Is the “Gay Best Friend” Trope Toxic?

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In the days of intolerance towards the LGBT community, where having gay characters in TV shows and movies was taboo, queer people were left without a voice. During this time, straight girls became sacred defenders of their G.B.F (Gay Best Friend) from the Heterosexual Male: A being who is often noted as the villain.

Homophobic, rancid, and monstrous, the straight male terrorizes everything and everyone in sight with slurs, humour, and mental and physical abuse. Their top victims include: geeks, nerds, and gays (Good luck if you happen to be all 3). Attacks towards geeks and gamers go unnoticed to the straight female, but once a gay gets shoved, or yelled at, or someone even thinks about calling them the F word, a straight girl will always come running.

Gay Tiktok is a hub of Straight girls admiring their gay friends. They’re always there for makeup and outfit advice. Gays will let you know if you look like a hot mess, and girls are grateful. They won’t let you out of the house unless you look 100%. But Gays somehow look like celebrities when doing the bare minimum. Is it Admiration? Perhaps. Jealousy? Highly likely. But at the end of the day, we have each other’s backs.

But in reality, is this duo truly meant to be, or are they just taking advantage of each other?

Nowadays, while there is still a constant fight for everyone under the LGBTQ+ umbrella, bullying towards gay men isn’t as prominent as it used to be. Despite this, the long-standing relationship between gay men and straight women still stands as strong. There are a few reasons why a dynamic as common as this can work so well.

It’s common for gay men to be more in tune with their feminine side, and unafraid of exploring and expressing it. Women give men the safety for expressing their femininity however they’d like without judgement. Both can express their own personal interests, some which may resonate with each other. In return, women can have a male friend with similar interests who are not consistently trying to get in their pants. Both gay men and straight women offer a safe space for each other.

Additionally, a gay male does not threaten the heterosexual relationship dynamic. Today, men and women should have no problem being friends with each other no matter sexuality, however, it is still quite common for friendships between men and women to pose a threat to a heterosexual relationship. Gay men are able to offer that male-female dynamic without creating jealousy or doubt.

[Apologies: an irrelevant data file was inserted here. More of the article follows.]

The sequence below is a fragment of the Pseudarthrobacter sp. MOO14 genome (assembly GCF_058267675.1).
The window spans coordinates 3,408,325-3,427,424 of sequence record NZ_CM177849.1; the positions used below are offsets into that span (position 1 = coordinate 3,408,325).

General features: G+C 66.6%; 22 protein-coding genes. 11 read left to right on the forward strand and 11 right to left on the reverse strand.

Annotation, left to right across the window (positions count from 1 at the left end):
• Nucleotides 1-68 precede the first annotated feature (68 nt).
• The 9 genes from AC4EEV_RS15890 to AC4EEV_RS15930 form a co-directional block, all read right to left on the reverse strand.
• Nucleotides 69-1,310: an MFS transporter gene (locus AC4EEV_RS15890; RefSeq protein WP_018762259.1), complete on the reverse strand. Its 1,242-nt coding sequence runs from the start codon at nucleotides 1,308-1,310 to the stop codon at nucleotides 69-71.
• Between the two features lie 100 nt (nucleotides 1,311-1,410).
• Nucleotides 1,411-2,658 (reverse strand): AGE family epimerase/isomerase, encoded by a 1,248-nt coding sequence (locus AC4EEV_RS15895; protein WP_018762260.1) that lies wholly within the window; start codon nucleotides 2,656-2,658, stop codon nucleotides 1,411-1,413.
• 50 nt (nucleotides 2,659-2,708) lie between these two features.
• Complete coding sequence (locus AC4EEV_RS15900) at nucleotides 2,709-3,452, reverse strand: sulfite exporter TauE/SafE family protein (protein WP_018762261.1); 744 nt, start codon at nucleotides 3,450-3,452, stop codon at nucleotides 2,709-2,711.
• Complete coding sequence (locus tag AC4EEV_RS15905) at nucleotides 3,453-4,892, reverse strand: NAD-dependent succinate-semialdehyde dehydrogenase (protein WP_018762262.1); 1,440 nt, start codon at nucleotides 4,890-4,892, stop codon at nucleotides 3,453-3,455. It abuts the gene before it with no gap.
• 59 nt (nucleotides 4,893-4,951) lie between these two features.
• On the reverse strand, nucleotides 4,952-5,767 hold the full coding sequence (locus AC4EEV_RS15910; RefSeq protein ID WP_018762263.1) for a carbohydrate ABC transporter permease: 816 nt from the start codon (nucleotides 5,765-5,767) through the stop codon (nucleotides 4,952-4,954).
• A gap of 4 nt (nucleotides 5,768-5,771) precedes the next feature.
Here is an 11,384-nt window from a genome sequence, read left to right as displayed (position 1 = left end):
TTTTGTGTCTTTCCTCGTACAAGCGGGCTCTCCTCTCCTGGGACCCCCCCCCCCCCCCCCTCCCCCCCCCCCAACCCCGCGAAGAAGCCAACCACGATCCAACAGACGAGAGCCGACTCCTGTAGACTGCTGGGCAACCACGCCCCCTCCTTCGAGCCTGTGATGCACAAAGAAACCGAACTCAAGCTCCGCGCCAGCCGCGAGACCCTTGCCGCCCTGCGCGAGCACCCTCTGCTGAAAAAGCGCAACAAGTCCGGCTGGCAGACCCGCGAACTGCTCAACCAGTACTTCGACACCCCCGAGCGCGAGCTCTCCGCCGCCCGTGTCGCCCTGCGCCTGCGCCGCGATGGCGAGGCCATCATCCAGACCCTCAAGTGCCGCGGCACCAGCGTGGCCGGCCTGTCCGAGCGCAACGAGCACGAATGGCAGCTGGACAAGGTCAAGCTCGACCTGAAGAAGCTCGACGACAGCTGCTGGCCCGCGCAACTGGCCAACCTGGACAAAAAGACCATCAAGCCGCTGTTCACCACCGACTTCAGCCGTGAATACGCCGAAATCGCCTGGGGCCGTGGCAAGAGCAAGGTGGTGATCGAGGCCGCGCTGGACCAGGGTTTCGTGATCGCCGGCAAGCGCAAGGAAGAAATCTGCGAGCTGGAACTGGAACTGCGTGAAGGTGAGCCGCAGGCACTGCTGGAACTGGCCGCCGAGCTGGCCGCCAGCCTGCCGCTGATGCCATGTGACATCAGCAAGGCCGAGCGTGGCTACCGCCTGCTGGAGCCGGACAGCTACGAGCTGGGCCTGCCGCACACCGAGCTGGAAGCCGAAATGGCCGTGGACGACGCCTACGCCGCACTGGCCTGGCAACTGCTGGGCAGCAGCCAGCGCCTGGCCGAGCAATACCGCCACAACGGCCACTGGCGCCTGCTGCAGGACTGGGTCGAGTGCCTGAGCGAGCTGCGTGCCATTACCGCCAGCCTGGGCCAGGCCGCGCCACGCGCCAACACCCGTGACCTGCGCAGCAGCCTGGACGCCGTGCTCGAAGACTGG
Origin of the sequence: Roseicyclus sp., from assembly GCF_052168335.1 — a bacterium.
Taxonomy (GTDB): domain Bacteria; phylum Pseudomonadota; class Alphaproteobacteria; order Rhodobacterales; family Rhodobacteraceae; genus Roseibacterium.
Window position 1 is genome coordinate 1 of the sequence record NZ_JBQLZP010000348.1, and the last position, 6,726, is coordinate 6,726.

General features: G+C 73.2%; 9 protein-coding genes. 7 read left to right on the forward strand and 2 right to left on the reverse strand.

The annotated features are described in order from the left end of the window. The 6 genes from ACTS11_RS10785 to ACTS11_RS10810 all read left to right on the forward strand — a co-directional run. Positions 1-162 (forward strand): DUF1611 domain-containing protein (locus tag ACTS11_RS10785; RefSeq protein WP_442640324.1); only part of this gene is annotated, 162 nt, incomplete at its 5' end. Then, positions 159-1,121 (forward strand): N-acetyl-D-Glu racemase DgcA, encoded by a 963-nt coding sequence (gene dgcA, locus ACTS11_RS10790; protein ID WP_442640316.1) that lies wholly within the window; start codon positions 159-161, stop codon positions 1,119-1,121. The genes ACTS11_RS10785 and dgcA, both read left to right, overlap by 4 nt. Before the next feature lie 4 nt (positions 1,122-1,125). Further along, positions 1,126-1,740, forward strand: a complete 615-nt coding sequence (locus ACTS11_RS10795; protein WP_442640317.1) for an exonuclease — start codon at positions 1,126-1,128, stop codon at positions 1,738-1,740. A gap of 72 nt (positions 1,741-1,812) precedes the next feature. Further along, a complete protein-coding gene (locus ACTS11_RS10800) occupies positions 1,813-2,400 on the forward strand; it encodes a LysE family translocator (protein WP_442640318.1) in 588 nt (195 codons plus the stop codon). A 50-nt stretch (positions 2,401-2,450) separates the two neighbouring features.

In some scenarios, the straight male is the enemy of both gay men and straight women. Bullying and teasing gay men, and objectifying and dismissing the straight women, straight men are constantly considered the gold standard. Gay men and straight women become allies in this setting, working towards overcoming their common enemy in various ways:

  • While straight males often look down on women, women are usually able to speak in defense of the gay male without a physical threat being poised toward them.
  • Gay men, without outwardly expressing their sexuality, can pose as a “boyfriend” or “husband” during times of day or settings where women become more vulnerable to advances from a straight male, which can often become aggressive or violent.

While, for many reasons, the Gay Male + Straight Female dynamic works and has a few added perks, underlying issues could bubble over and bring chaos into this relationship.

“I’m not homophobic, I have gay friends.” A tale as old as the 1960s. Having gay friends does not give anyone the excuse to be homophobic. Alternatively, being Gay doesn’t excuse someone from being misogynistic. Both women and gay men should be working together and informing each other on important issues rather than adding to the problem.

Maybe they’re just living their own personal fantasies though each other. Women in Gay Bars and Drag Clubs, as told by Drag Queens, are a menace. Sloppy, poor etiquette, and acting like they own everything. Is an over abundance of safety an excuse to come in and claim power or ownership of a space? No. Gays need to remember to give their straight girls the rules, regulations, and mannerisms when entering a gay space.

And girls, remind your gay friends that they cannot and will (most likely) not end up with your boyfriend or any other straight men they may be close with. They are straight for a reason. Growing up gay is (or at least, was) difficult, and crushes on straight guys are extremely common. As an adult, in this day and age, finding other gay men is not nearly as difficult, so stay in your own body of water. And if you ever break up with your boyfriend, your gay friend will not have a chance after.

There’s room for improvement on both ends, and flags can come up in your Gay Man x Straight Woman relationship, but overall, there’s so much that just works. We can enjoy each other’s company without intimidation, threats, romantic advances, or pressure. We both get to express ourselves freely and live unfiltered. We’re all just wanting to find people we connect with. So Gays and Girls, hold each other tight and remind each other how important you are.

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